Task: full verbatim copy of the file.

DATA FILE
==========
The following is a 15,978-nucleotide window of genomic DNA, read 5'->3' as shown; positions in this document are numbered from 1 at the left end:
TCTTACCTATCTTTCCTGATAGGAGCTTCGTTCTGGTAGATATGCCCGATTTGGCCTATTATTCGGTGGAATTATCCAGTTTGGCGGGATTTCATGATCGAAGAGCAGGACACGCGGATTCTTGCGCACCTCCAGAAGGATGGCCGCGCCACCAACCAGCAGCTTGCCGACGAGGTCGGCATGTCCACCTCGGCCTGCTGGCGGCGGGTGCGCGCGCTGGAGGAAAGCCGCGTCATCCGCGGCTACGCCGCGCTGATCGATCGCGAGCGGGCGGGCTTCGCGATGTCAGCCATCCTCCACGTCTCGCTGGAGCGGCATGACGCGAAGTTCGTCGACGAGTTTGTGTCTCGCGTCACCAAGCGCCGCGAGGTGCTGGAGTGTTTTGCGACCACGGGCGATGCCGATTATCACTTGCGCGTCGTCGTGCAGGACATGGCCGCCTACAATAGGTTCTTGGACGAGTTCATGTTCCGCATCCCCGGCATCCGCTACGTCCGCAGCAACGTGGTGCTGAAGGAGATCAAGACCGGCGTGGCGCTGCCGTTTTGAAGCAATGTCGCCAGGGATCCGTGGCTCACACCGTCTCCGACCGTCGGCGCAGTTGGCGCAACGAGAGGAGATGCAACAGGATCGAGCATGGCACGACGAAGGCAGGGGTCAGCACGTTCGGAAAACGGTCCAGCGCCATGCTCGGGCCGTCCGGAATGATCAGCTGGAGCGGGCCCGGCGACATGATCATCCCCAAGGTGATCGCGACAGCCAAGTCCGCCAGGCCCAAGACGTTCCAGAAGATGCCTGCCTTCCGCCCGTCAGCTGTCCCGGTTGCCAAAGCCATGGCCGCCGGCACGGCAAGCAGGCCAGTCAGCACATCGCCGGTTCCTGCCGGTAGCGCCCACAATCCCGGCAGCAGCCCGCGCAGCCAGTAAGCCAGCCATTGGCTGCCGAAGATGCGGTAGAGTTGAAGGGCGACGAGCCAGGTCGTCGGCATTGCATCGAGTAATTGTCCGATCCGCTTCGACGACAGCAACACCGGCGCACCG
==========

The following is a 15,978-nucleotide window of genomic DNA, read 5'->3' as shown; positions in this document are numbered from 1 at the left end:
TCTTACCTATCTTTCCTGATAGGAGCTTCGTTCTGGTAGATATGCCCGATTTGGCCTATTATTCGGTGGAATTATCCAGTTTGGCGGGATTTCATGATCGAAGAGCAGGACACGCGGATTCTTGCGCACCTCCAGAAGGATGGCCGCGCCACCAACCAGCAGCTTGCCGACGAGGTCGGCATGTCCACCTCGGCCTGCTGGCGGCGGGTGCGCGCGCTGGAGGAAAGCCGCGTCATCCGCGGCTACGCCGCGCTGATCGATCGCGAGCGGGCGGGCTTCGCGATGTCAGCCATCCTCCACGTCTCGCTGGAGCGGCATGACGCGAAGTTCGTCGACGAGTTTGTGTCTCGCGTCACCAAGCGCCGCGAGGTGCTGGAGTGTTTTGCGACCACGGGCGATGCCGATTATCACTTGCGCGTCGTCGTGCAGGACATGGCCGCCTACAATAGGTTCTTGGACGAGTTCATGTTCCGCATCCCCGGCATCCGCTACGTCCGCAGCAACGTGGTGCTGAAGGAGATCAAGACCGGCGTGGCGCTGCCGTTTTGAAGCAATGTCGCCAGGGATCCGTGGCTCACACCGTCTCCGACCGTCGGCGCAGTTGGCGCAACGAGAGGAGATGCAACAGGATCGAGCATGGCACGACGAAGGCAGGGGTCAGCACGTTCGGAAAACGGTCCAGCGCCATGCTCGGGCCGTCCGGAATGATCAGCTGGAGCGGGCCCGGCGACATGATCATCCCCAAGGTGATCGCGACAGCCAAGTCCGCCAGGCCCAAGACGTTCCAGAAGATGCCTGCCTTCCGCCCGTCAGCTGTCCCGGTTGCCAAAGCCATGGCCGCCGGCACGGCAAGCAGGCCAGTCAGCACATCGCCGGTTCCTGCCGGTAGCGCCCACAATCCCGGCAGCAGCCCGCGCAGCCAGTAAGCCAGCCATTGGCTGCCGAAGATGCGGTAGAGTTGAAGGGCGACGAGCCAGGTCGTCGGCATTGCATCGAGTAATTGTCCGATCCGCTTCGACGACAGCAACACCGGCGCACCG